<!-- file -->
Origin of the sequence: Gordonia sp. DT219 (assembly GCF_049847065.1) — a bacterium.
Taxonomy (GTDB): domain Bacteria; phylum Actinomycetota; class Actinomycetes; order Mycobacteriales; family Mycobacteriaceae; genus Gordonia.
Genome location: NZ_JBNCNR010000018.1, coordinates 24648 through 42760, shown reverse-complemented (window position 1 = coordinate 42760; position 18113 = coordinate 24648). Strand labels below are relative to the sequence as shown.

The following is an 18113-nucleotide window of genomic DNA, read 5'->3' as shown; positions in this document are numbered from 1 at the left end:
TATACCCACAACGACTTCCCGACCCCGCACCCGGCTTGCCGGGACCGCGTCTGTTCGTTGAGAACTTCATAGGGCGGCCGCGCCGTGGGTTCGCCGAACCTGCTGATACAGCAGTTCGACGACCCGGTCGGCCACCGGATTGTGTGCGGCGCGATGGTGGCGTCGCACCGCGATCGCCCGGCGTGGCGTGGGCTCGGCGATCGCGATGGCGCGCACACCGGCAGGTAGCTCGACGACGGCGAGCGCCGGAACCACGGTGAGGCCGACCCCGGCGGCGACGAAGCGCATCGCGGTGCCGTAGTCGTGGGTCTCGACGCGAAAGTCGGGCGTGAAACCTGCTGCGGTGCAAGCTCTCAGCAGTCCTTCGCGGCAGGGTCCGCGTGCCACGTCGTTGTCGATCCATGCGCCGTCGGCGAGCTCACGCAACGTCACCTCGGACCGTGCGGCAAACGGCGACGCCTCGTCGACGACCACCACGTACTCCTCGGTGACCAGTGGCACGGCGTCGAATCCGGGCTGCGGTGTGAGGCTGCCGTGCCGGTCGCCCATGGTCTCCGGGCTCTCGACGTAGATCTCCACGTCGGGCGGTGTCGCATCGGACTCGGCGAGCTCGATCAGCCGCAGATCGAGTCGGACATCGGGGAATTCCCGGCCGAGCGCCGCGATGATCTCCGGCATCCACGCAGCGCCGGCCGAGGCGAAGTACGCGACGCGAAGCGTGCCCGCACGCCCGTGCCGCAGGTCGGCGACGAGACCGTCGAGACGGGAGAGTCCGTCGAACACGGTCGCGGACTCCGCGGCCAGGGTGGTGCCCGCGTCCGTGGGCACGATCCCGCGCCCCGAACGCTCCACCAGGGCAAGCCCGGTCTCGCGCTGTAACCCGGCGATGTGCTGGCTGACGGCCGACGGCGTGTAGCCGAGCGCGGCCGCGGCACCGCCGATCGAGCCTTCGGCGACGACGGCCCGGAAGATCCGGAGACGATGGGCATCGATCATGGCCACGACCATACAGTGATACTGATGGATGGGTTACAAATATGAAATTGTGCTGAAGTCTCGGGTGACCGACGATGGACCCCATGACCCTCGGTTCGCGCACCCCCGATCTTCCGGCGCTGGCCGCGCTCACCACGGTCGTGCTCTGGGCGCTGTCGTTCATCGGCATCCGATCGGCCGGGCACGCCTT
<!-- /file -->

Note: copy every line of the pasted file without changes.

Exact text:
Origin of the sequence: Gordonia sp. DT219 (assembly GCF_049847065.1) — a bacterium.
Taxonomy (GTDB): domain Bacteria; phylum Actinomycetota; class Actinomycetes; order Mycobacteriales; family Mycobacteriaceae; genus Gordonia.
Genome location: NZ_JBNCNR010000018.1, coordinates 24648 through 42760, shown reverse-complemented (window position 1 = coordinate 42760; position 18113 = coordinate 24648). Strand labels below are relative to the sequence as shown.

The following is an 18113-nucleotide window of genomic DNA, read 5'->3' as shown; positions in this document are numbered from 1 at the left end:
TATACCCACAACGACTTCCCGACCCCGCACCCGGCTTGCCGGGACCGCGTCTGTTCGTTGAGAACTTCATAGGGCGGCCGCGCCGTGGGTTCGCCGAACCTGCTGATACAGCAGTTCGACGACCCGGTCGGCCACCGGATTGTGTGCGGCGCGATGGTGGCGTCGCACCGCGATCGCCCGGCGTGGCGTGGGCTCGGCGATCGCGATGGCGCGCACACCGGCAGGTAGCTCGACGACGGCGAGCGCCGGAACCACGGTGAGGCCGACCCCGGCGGCGACGAAGCGCATCGCGGTGCCGTAGTCGTGGGTCTCGACGCGAAAGTCGGGCGTGAAACCTGCTGCGGTGCAAGCTCTCAGCAGTCCTTCGCGGCAGGGTCCGCGTGCCACGTCGTTGTCGATCCATGCGCCGTCGGCGAGCTCACGCAACGTCACCTCGGACCGTGCGGCAAACGGCGACGCCTCGTCGACGACCACCACGTACTCCTCGGTGACCAGTGGCACGGCGTCGAATCCGGGCTGCGGTGTGAGGCTGCCGTGCCGGTCGCCCATGGTCTCCGGGCTCTCGACGTAGATCTCCACGTCGGGCGGTGTCGCATCGGACTCGGCGAGCTCGATCAGCCGCAGATCGAGTCGGACATCGGGGAATTCCCGGCCGAGCGCCGCGATGATCTCCGGCATCCACGCAGCGCCGGCCGAGGCGAAGTACGCGACGCGAAGCGTGCCCGCACGCCCGTGCCGCAGGTCGGCGACGAGACCGTCGAGACGGGAGAGTCCGTCGAACACGGTCGCGGACTCCGCGGCCAGGGTGGTGCCCGCGTCCGTGGGCACGATCCCGCGCCCCGAACGCTCCACCAGGGCAAGCCCGGTCTCGCGCTGTAACCCGGCGATGTGCTGGCTGACGGCCGACGGCGTGTAGCCGAGCGCGGCCGCGGCACCGCCGATCGAGCCTTCGGCGACGACGGCCCGGAAGATCCGGAGACGATGGGCATCGATCATGGCCACGACCATACAGTGATACTGATGGATGGGTTACAAATATGAAATTGTGCTGAAGTCTCGGGTGACCGACGATGGACCCCATGACCCTCGGTTCGCGCACCCCCGATCTTCCGGCGCTGGCCGCGCTCACCACGGTCGTGCTCTGGGCGCTGTCGTTCATCGGCATCCGATCGGCCGGGCACGCCTT